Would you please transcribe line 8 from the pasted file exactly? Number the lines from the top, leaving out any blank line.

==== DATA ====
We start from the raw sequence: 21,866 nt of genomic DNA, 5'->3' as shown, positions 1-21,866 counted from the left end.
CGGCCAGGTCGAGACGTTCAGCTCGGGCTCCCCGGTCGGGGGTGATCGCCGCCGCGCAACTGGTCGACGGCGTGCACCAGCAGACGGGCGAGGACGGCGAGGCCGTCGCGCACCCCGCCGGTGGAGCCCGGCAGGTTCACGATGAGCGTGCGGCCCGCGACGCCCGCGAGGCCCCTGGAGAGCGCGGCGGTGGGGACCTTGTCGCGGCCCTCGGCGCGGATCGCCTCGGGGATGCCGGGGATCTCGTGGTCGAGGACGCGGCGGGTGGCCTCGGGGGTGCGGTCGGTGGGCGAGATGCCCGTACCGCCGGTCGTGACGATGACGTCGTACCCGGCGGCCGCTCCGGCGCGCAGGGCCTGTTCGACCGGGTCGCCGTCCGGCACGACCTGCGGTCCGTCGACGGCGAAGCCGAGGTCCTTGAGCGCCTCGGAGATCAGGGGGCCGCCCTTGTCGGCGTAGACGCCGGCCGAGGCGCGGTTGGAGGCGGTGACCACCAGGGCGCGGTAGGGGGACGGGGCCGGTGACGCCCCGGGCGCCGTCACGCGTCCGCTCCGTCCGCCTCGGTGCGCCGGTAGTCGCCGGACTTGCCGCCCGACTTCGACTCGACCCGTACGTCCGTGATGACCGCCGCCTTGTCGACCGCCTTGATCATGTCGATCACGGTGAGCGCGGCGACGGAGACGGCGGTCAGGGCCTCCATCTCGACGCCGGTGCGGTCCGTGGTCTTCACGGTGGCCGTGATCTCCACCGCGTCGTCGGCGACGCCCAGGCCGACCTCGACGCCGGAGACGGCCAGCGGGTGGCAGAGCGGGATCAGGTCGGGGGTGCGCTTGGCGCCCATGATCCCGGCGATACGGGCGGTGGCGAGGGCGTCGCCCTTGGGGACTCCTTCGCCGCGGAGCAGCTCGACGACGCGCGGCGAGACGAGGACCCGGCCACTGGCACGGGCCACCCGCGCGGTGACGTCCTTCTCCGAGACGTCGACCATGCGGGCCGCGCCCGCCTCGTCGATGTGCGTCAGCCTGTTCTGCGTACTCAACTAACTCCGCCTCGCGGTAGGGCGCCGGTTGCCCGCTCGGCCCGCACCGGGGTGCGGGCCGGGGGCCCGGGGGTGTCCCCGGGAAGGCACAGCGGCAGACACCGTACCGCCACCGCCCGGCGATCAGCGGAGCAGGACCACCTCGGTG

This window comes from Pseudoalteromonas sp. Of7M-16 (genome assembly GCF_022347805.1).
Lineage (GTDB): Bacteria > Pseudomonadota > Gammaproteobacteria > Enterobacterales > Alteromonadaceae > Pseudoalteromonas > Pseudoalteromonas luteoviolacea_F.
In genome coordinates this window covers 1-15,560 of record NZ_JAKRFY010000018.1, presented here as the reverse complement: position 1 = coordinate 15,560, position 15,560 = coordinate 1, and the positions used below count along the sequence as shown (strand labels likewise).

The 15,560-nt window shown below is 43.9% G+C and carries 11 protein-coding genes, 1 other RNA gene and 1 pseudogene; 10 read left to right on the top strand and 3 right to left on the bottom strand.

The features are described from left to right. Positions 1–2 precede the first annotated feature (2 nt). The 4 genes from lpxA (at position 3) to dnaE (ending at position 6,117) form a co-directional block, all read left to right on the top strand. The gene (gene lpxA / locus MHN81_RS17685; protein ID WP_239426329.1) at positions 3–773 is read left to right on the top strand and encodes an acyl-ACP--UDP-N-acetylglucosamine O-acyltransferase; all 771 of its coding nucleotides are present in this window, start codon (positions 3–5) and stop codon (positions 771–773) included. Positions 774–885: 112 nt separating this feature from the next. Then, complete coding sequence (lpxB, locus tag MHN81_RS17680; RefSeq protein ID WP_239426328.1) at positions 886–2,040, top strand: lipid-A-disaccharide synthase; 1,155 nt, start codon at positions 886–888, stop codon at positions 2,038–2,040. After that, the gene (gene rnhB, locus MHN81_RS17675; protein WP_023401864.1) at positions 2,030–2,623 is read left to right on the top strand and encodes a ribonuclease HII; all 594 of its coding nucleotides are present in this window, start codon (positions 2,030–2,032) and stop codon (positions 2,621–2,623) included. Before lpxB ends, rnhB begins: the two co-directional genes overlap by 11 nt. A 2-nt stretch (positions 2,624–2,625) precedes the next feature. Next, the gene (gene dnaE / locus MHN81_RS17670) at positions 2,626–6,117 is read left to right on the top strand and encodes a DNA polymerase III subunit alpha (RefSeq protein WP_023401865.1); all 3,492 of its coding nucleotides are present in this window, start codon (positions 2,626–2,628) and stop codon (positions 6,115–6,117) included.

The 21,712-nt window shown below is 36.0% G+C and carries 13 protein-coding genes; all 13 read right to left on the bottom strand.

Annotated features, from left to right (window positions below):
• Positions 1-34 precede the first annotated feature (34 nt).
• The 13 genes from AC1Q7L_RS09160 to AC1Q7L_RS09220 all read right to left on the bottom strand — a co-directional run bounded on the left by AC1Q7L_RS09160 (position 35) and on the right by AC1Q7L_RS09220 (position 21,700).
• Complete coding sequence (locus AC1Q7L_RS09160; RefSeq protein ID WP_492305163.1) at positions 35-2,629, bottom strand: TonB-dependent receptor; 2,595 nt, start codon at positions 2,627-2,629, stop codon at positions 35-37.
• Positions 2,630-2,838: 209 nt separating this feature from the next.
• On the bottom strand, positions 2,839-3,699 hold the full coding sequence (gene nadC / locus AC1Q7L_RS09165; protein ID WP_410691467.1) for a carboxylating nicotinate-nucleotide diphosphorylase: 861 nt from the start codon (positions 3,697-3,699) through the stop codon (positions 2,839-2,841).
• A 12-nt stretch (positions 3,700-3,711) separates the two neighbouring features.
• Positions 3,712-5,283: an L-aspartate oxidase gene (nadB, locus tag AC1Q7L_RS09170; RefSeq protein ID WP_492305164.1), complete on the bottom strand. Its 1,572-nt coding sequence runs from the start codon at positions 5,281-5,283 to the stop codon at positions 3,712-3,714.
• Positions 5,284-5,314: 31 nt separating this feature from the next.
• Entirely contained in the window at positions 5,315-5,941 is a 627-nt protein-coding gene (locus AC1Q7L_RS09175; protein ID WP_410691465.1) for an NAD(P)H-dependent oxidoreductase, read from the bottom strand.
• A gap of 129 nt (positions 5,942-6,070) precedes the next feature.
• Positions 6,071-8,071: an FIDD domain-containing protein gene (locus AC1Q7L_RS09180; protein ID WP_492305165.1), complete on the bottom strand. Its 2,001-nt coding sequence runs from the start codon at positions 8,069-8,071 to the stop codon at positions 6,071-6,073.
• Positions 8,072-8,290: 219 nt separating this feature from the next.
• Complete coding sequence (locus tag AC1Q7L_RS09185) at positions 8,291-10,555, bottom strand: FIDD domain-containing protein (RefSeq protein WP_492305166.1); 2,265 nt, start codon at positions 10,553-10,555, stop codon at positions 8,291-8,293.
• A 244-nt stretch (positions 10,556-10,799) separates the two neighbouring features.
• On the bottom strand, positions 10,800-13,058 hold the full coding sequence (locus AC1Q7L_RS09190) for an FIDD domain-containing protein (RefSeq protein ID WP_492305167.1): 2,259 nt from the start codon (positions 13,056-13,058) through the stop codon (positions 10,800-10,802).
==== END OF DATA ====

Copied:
The 21,712-nt window shown below is 36.0% G+C and carries 13 protein-coding genes; all 13 read right to left on the bottom strand.